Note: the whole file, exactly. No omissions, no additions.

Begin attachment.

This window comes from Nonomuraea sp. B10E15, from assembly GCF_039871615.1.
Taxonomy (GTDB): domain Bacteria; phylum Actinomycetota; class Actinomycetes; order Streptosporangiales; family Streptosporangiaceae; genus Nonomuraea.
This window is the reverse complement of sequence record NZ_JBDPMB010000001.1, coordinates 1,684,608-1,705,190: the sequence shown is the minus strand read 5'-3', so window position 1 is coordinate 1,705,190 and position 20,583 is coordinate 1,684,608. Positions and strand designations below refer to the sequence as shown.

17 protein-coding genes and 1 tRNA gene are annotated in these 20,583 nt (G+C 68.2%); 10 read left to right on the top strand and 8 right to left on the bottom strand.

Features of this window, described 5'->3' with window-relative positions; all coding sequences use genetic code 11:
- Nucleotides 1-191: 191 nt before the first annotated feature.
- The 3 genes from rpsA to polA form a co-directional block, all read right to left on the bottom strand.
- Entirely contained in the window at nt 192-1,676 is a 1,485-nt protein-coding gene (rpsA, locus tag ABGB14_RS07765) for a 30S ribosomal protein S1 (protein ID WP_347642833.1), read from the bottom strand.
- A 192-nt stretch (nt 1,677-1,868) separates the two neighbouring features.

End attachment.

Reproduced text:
This window comes from Nonomuraea sp. B10E15, from assembly GCF_039871615.1.
Taxonomy (GTDB): domain Bacteria; phylum Actinomycetota; class Actinomycetes; order Streptosporangiales; family Streptosporangiaceae; genus Nonomuraea.
This window is the reverse complement of sequence record NZ_JBDPMB010000001.1, coordinates 1,684,608-1,705,190: the sequence shown is the minus strand read 5'-3', so window position 1 is coordinate 1,705,190 and position 20,583 is coordinate 1,684,608. Positions and strand designations below refer to the sequence as shown.

17 protein-coding genes and 1 tRNA gene are annotated in these 20,583 nt (G+C 68.2%); 10 read left to right on the top strand and 8 right to left on the bottom strand.

Features of this window, described 5'->3' with window-relative positions; all coding sequences use genetic code 11:
- Nucleotides 1-191: 191 nt before the first annotated feature.
- The 3 genes from rpsA to polA form a co-directional block, all read right to left on the bottom strand.
- Entirely contained in the window at nt 192-1,676 is a 1,485-nt protein-coding gene (rpsA, locus tag ABGB14_RS07765) for a 30S ribosomal protein S1 (protein ID WP_347642833.1), read from the bottom strand.
- A 192-nt stretch (nt 1,677-1,868) separates the two neighbouring features.